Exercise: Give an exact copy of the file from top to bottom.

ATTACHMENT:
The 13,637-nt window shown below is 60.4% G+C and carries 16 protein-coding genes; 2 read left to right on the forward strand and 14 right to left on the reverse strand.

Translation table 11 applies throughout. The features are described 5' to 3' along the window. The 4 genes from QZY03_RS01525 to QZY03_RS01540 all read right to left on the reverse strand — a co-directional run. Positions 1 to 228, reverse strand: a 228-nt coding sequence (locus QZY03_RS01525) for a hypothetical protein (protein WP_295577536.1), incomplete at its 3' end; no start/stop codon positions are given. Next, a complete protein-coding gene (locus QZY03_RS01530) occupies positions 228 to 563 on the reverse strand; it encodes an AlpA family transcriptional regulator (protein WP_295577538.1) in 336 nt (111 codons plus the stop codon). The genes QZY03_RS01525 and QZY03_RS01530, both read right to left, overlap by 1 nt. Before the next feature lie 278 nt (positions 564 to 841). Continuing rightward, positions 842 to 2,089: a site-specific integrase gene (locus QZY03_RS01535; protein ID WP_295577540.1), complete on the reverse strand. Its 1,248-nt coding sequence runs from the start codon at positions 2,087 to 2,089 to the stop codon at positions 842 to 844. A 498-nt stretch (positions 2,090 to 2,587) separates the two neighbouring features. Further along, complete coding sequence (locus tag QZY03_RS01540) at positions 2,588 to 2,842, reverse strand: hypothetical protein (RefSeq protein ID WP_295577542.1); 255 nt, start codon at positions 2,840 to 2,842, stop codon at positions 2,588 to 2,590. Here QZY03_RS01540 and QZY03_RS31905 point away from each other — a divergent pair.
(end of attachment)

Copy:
The 13,637-nt window shown below is 60.4% G+C and carries 16 protein-coding genes; 2 read left to right on the forward strand and 14 right to left on the reverse strand.

Translation table 11 applies throughout. The features are described 5' to 3' along the window. The 4 genes from QZY03_RS01525 to QZY03_RS01540 all read right to left on the reverse strand — a co-directional run. Positions 1 to 228, reverse strand: a 228-nt coding sequence (locus QZY03_RS01525) for a hypothetical protein (protein WP_295577536.1), incomplete at its 3' end; no start/stop codon positions are given. Next, a complete protein-coding gene (locus QZY03_RS01530) occupies positions 228 to 563 on the reverse strand; it encodes an AlpA family transcriptional regulator (protein WP_295577538.1) in 336 nt (111 codons plus the stop codon). The genes QZY03_RS01525 and QZY03_RS01530, both read right to left, overlap by 1 nt. Before the next feature lie 278 nt (positions 564 to 841). Continuing rightward, positions 842 to 2,089: a site-specific integrase gene (locus QZY03_RS01535; protein ID WP_295577540.1), complete on the reverse strand. Its 1,248-nt coding sequence runs from the start codon at positions 2,087 to 2,089 to the stop codon at positions 842 to 844. A 498-nt stretch (positions 2,090 to 2,587) separates the two neighbouring features. Further along, complete coding sequence (locus tag QZY03_RS01540) at positions 2,588 to 2,842, reverse strand: hypothetical protein (RefSeq protein ID WP_295577542.1); 255 nt, start codon at positions 2,840 to 2,842, stop codon at positions 2,588 to 2,590. Here QZY03_RS01540 and QZY03_RS31905 point away from each other — a divergent pair.